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7 unique things to do in Iceland | Insight Guides Blog

7 unique things to do in Iceland

Iceland is a place of dramatic contrasts: bleak and blasted, yet intensely beautiful, full of grinding ice and fiery eruptions, with a compact capital city that generates a huge amount of quirky, energetic culture. Here is our guide to 7 unique things to do in Iceland.
Relaxing at the Blue Lagoon hot spring in Iceland. Photo: Shutterstock
Relaxing at the Blue Lagoon hot spring in Iceland. Photo: Shutterstock


Iceland is a nation that tops bucket lists for its compact, friendly capital, otherworldly landscapes and unique wildlife. Reykjavík is the world's most northerly capital city, with colorful low-rise buildings and a throbbing nightlife scene. Beyond the city's cultural and culinary attractions lies an empty world of stretching ice sheets and bubbling lava, thundering waterfalls, and Artic shores that are certain draws for adventurous travelers. Here, we bring you 7 unique things to do in Iceland, from soaking in the Blue Lagoon to seeing the spectacular northern lights. 


The best time to visit Iceland

Peak tourist season in Iceland is during the summer months – between June and August – when the temperatures are warmer, the days seem endless, and sports such as hiking and cycling are a delight. Many of the island's roads – impassable during the winter months – open up the country's empty interior. Far from the main tourist track, this backcountry will tempt real adventurers. That said, being in Iceland in winter brings other charms, including a chance to glimpse the northern lights as they flash across the Arctic skies – visible from September to April. Shoulder season can offer the best of both worlds.  


Renting a car

It pays to rent a car in Iceland. Route 1 (or the Ring Road) circles the entire island, and you'll soon become acquainted. There's no public railway system, and though coaches traverse the Ring Road, services can be limited, especially during the winter months. To get anywhere off the beaten track, and to reach different areas of Iceland, a car will be your best bet. Plan carefully to work out what sort of vehicle you'll need: if you plan to drive anywhere beyond the Ring Road, you'll need to hire a four-wheel drive. Unpaved sections of road are common, so drive carefully and cautiously, especially when navigating fjords. There are plenty of car-rental companies to choose from.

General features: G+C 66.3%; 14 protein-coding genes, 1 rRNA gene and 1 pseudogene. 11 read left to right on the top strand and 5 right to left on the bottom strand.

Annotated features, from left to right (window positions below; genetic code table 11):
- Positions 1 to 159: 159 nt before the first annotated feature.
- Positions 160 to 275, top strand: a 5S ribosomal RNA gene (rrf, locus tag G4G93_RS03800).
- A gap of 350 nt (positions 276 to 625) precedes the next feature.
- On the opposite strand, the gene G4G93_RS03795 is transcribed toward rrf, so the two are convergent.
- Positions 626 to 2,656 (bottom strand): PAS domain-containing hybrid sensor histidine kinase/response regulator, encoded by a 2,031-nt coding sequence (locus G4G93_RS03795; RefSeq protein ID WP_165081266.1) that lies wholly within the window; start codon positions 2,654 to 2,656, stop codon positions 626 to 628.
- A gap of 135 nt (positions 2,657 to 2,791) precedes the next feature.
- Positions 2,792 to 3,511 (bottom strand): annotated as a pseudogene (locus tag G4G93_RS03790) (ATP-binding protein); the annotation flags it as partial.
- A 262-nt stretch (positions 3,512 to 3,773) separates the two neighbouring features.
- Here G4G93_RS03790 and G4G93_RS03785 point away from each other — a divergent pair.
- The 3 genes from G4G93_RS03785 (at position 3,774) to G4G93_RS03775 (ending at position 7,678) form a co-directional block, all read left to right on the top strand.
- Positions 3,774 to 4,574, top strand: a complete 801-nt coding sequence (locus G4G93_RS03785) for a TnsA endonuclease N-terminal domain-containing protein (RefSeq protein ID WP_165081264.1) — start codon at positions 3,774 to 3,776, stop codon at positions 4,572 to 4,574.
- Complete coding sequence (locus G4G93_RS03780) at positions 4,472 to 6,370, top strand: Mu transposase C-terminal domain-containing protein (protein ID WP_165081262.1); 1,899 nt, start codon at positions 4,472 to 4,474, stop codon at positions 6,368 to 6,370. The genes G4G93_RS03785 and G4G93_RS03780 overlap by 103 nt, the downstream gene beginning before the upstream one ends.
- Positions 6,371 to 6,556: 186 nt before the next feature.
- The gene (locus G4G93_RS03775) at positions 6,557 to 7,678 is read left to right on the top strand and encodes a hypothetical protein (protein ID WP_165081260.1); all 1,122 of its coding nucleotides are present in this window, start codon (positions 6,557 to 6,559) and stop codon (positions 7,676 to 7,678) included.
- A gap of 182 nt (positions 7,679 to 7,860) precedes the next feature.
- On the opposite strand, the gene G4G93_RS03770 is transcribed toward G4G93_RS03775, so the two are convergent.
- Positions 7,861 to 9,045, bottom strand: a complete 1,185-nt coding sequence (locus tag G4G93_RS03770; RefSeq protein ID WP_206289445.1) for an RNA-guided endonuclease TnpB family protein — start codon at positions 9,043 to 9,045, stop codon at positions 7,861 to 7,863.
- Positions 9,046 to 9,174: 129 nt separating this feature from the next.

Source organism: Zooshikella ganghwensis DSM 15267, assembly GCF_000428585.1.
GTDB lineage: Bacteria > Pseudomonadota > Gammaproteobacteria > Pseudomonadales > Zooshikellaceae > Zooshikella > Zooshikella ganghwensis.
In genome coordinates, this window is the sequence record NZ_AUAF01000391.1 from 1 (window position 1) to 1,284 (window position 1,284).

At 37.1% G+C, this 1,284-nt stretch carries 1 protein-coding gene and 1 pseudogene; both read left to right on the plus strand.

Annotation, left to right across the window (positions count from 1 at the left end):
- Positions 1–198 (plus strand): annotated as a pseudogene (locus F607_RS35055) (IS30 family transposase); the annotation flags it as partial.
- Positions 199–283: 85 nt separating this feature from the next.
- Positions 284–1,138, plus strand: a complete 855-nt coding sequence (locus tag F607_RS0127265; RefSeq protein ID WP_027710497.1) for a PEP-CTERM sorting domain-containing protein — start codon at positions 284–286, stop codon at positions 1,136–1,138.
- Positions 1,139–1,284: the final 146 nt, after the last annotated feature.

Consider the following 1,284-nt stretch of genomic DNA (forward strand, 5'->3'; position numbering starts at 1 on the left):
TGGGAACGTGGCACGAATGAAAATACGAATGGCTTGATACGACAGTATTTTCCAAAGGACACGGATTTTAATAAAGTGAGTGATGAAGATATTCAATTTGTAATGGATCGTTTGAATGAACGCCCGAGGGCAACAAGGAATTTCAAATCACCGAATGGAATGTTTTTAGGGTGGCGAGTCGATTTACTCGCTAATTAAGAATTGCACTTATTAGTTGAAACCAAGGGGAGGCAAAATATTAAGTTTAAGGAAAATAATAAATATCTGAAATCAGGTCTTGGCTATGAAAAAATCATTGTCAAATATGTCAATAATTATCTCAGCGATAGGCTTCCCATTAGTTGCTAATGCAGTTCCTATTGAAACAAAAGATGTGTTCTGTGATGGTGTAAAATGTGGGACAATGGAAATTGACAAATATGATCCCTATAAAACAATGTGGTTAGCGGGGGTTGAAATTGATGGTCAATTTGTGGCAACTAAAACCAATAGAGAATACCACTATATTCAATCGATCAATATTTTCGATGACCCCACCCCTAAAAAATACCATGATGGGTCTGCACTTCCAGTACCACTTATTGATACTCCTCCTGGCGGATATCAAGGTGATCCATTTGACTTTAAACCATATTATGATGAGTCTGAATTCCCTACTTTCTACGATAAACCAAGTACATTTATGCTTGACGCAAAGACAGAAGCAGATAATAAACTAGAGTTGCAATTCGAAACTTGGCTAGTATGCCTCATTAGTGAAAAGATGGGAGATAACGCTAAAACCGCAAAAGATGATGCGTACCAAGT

1. Warm your bones in a geothermal swimming pool

Thanks to the country’s lively geology, Iceland has an abundance of naturally heated geothermal water, which is used to create swimming pools. There are more than 120 municipal swimming baths in towns and villages, each with its own character and quirks, as well as naturally occurring hot springs, rivers and mountain pools.

Best for: Pure relaxation

What to see and do: The Blue Lagoon is the most famous of Iceland’s geothermal pools – a dreamy, steamy spa complex that epitomizes the country’s faintly unearthly reputation. Small wooden bridges criss-cross the lagoon’s blue-white waters, a cave-like sauna is carved into the lava, and a thundering waterfall delivers a pounding massage. There are plenty of other fantastic complexes, including Mývatn Nature Baths and Nauthólsvik geothermal beach. You can take in some of Iceland’s most alluring geothermal swimming pools as part of Insight Guides' Iceland: Landscapes and Lagoons trip.

Where to stay: Why not stay on-site at the Blue Lagoon's very own Retreat Hotel. Circled by the steamy waters of the lagoon, this hotel delivers serious luxury, with group hikes and yoga sessions available. If you've chosen the Mývatn Nature Baths, try Dimmuborgir Guesthouse, just a 10-minute drive away. The self-catering cottages come in the form of sweet wooden chalets. 


2. Gaze upwards at the northern lights 

The bewitching aurora borealis, commonly known as the northern lights, flashes, flickers, and pulses across Iceland's winter sky like silent fireworks. This breathtaking, green light show, sometimes tinged with pinks and purples, has been the source of many a high-latitude superstition: the Vikings, for example, believed it was the Valkyries riding across the sky. The scientific explanation is no less astonishing. The lights are actually caused by streams of charged particles – ‘solar wind’ – that flare into space from our sun. When the wind comes into contact with the Earth’s magnetic field, it is drawn towards the poles, where its electrical charge agitates particles of oxygen and nitrogen in the atmosphere, making them glow.

Seeing the northern lights is one of the most captivating things to do in Iceland in winter. The lights can be seen between September/October and March/April, with midnight being the most likely time to see them. But as with all natural phenomena, there’s no timetable and sightings are not guaranteed. Choose a cold, moonless night, and then look heavenwards and hope.

Best for: Taking the breath away